[After 8 more paragraphs of analysis of the various theories and positions of various experts, we come to this rather startling turnaround:] Professor Barbur and others urged us not to become overly focused on the PAPI test, reminding us that there are many other colour demanding tasks for the pilot.
In other words, if a candidate with CVD passes “the most appropriate test of colour” - the PAPI test – we should just forget that and look over there at all those confusing colours.

It’s almost as if they’ve decided the outcome, and they just move the goal posts as necessary to achieve that outcome. There’s a word for that.

This was my favourite bit on this issue:
Professor Barbur also pointed out that performance on the PAPI test could be variable amongst subjects for reasons other than their level of CVD. Some examples of these variables include:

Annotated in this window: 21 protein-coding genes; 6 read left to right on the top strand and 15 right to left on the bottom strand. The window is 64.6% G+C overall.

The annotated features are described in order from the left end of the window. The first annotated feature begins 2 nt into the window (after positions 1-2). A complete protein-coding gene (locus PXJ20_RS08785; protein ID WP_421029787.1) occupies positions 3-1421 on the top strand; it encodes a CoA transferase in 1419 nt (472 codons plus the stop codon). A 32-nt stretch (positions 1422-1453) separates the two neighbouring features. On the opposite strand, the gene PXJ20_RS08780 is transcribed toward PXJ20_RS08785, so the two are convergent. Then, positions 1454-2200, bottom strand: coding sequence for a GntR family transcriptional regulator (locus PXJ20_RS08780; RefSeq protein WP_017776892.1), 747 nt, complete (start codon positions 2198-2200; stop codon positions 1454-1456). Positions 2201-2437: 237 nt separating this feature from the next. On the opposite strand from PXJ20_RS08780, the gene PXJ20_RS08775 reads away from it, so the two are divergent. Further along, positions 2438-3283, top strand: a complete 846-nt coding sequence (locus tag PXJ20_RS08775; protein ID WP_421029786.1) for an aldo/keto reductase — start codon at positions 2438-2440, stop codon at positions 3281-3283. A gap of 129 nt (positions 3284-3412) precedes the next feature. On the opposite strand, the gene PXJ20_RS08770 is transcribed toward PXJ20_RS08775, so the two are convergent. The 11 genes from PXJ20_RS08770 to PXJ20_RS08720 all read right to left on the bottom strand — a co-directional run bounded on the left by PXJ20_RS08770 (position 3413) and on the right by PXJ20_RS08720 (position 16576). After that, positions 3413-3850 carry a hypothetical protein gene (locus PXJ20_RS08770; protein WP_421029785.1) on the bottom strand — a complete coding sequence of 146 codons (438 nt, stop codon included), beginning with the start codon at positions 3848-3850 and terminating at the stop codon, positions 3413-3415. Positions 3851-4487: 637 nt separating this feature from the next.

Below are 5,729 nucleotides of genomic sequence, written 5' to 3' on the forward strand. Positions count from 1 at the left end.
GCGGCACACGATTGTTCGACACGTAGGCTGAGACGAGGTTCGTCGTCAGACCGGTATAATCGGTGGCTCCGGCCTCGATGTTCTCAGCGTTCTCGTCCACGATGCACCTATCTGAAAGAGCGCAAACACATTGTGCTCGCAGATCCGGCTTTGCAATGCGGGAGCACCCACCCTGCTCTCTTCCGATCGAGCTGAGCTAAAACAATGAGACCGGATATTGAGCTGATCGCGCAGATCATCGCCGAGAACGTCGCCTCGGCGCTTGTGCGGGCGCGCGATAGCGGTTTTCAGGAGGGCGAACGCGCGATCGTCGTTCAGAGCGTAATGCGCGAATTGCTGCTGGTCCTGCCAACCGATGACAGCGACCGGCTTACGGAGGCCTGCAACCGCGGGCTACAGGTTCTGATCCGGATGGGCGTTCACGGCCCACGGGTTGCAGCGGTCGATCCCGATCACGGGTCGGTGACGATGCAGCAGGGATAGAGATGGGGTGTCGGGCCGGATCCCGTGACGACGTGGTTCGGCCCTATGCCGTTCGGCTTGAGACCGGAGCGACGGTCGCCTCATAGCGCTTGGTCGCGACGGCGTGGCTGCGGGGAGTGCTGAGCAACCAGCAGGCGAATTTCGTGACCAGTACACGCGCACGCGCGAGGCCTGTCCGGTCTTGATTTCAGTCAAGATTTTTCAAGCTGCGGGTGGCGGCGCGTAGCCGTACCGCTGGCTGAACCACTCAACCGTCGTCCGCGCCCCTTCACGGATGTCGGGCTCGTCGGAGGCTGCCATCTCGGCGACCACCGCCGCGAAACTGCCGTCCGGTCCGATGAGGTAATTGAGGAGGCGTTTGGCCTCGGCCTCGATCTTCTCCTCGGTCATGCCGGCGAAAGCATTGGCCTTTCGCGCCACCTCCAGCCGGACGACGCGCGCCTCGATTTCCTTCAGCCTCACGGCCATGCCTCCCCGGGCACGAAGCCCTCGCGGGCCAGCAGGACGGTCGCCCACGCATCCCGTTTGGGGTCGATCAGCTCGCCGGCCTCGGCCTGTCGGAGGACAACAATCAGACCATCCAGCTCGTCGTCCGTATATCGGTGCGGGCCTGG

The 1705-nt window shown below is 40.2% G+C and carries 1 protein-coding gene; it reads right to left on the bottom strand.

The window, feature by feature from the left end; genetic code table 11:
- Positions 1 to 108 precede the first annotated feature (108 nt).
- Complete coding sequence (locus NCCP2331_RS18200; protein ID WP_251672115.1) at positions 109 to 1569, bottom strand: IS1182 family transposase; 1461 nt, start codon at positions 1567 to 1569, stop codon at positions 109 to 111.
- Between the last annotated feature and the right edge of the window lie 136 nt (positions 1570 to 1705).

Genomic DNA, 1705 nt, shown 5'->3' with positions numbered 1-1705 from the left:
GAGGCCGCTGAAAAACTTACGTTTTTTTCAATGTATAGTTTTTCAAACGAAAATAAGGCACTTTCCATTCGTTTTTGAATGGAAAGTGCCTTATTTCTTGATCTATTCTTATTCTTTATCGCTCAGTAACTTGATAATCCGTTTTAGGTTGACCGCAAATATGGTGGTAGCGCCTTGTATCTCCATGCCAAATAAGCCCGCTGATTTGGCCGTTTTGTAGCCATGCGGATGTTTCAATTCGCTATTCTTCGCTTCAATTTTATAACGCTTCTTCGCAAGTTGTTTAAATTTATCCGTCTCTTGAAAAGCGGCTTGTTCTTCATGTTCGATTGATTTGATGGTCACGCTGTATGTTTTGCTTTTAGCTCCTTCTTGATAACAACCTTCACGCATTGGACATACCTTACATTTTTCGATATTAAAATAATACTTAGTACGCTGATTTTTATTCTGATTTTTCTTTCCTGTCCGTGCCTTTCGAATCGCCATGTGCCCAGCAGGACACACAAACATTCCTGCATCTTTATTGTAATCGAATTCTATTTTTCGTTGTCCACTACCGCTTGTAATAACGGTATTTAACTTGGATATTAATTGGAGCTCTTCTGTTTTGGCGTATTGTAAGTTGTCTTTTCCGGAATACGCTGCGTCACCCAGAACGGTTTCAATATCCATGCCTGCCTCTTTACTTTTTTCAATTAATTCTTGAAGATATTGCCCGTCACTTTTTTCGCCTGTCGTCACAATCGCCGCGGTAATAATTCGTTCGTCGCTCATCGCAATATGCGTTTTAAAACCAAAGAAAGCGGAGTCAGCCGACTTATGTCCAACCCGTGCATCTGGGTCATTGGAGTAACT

(a) Experienced pilots may perform better because they have learnt to use cues such as luminance differences between the reds and whites of the test and there is also a natural variability between subjects in their ability to do this. …
You see: There has to be explanation for the inconvenient truth of candidates passing the test, and it cannot be that the candidate performs just as well as someone without CVD.

A couple of CASA FOIs gave written evidence about how confusingly colourful modern cockpits have become and the scary situations in which complete power failures on the ground have resulted in control towers having to use light signals. At this point of the submissions I thought: At last! Someone from CASA is going to provide some factual evidence about the actual performance of actual pilots with CVD in these real-life circumstances.